For each photo, include a title, the location, year and a caption.

Photos must be original work and have been taken by the entrant while studying abroad.

Photos must be free of alcohol, cigarettes, drugs or any inappropriate content and must be in accordance with the Middlebury College’s code of conduct.


Connectivity. A key transformation of your study abroad journey will be discovering that while our lives as humans differ vastly across the world, we are all also connected in many ways. Take photos of you and your new local friends and family learning about each other, sharing moments, and making memories.

Portraiture. Share a portrait or artistic representation of a person, persons, or creature you met or observed during your travels. 

Striking Scenes. Capture the essence and energy of the geographic settings(s) in which you studied and explored.


Videos included on sites should include the location, names of sound tracks and a blurb.

Only copyright-free music should be used in your videos.

Videos must be free of alcohol, cigarettes, drugs or any inappropriate content and must be in accordance with the Middlebury College’s code of conduct.



Posts can be in the form of travel guides, reflections, ‘study abroad guides’ etc.

Each post should include at least one photograph that captures the essence of the post used as the ‘featured image’. 

Posts may include links to external websites (if it aids in your presentation of your time abroad).


Stuck? Feel free to use these promots as guides. Use one, all or none!


During your time abroad, you will inevitably encounter unexpected times. We can either succumb to the pressures, or take the opportunity to grow. Resilience is something we learn and build over time. Think of a time when you faced a challenge. Reflect on your reactions at that time. Use these questions to guide you: What kind of situations stress me out the most? What have I learned about myself and my interactions with others during difficult times? How do I bounce back, if at all? 

Developing Social Capital

When you arrive in a new place, developing a support system is important. In the absence of close family and friends, having a few people you can rely on will enrich your experience. You can also think of this as developing social capital – the networks of relationships among people who live and work in a society, enabling that society to function more effectively. How will you ensure that you develop a strong support network in your new place? Reflect and explain a few strategies. Share your advice!


Sometimes, adjusting to a new environment can be overwhelming, especially trying to get your bearings and operate in another language. It can help to focus on the five senses to ground yourself. Some of your first impression might also make for good story content later on. Consider the following questions to guide you as well: What do you see? What do you hear? What do you smell? What do you touch? What do you eat? Are all these what you expected?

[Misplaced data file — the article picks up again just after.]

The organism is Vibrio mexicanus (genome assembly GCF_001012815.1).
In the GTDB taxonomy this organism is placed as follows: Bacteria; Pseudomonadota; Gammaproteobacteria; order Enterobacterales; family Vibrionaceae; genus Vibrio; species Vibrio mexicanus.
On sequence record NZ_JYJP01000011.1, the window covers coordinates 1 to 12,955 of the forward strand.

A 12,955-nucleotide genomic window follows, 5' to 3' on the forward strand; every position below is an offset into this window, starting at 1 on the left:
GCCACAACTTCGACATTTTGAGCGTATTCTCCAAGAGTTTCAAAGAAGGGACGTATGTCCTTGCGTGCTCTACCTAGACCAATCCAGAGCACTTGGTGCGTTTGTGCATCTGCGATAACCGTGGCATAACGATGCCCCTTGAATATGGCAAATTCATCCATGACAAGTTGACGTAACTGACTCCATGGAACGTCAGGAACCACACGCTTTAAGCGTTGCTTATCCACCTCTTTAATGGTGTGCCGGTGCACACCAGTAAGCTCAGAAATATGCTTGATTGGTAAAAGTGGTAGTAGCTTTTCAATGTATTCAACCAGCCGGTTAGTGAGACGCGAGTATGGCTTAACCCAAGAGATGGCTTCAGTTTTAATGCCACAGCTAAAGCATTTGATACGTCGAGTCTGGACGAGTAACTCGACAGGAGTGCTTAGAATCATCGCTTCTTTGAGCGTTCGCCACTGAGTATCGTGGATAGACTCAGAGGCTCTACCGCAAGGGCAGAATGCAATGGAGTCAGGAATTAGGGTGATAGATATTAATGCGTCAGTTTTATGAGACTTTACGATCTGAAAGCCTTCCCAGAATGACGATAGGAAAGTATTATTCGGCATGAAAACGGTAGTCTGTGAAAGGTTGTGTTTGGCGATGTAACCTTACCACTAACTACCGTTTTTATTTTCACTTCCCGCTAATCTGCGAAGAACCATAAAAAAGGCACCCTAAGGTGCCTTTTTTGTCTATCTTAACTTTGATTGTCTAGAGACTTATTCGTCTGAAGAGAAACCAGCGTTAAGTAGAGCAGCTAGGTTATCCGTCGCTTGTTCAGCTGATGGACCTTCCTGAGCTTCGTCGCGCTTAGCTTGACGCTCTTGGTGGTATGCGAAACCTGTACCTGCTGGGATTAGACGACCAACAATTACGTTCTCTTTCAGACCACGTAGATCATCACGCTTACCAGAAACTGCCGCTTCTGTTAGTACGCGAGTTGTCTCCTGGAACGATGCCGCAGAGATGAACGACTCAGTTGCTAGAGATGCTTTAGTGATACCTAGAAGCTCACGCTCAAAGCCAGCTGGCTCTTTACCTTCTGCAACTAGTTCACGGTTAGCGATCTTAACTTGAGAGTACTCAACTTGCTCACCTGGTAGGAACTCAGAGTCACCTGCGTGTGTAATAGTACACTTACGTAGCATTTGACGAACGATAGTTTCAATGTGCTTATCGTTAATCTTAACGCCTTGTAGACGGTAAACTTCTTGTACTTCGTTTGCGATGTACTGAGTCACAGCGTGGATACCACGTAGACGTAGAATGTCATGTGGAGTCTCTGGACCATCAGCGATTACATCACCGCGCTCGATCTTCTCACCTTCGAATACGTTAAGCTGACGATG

Empathy is often defined as the ability to sense people’s emotions and imagine what someone else might be thinking or feeling. It is also key to forming meaningful relationship because it helps us understand other’s needs, wants and desires – and what they might expect from us. Briefly describe a person with whom you interact with on a daily basis. What are their attitudes about work? What have you learned from them? What motivates them to do work What challenges might they face?


Understanding your host family and the local culture beyond just job and familiar titles is an important part of your experience. The lens through which you experience other cultures is often based on your personal identifications and your own diversity wheel. Reflect on this new culture you are experiencing and consider how your biases aid or prevent you from being accepting and open-minded. Have a meaningful conversation with someone apart of your host family and think about what that experience was like.

Unanticipated Encounters

Often, we search to tell a big story when really the most impactful things that happen to us are in the details or the unanticipated encounters. A small piece of your experience could make for an excellent story. Think back on the past few days and see if you can remember something seemingly small that happened, but actually left an impression on you. Share it!


Also consider these simple questions:

  • What motivated you to go abroad?
  • What did you wish you knew or had before going abroad?
  • What was the best part of your experience abroad?
  • Do you consider your venture abroad as achieving or exceeding your goals?
  • Do you consider yourself a good ambassador? Are you giving as much as you are receiving from the people and culture hosting you?
  • Do you think that your experience changed your life spiritually, academically, and will it alter your future life, including career choices?
  • Any advice for those wishing to study abroad?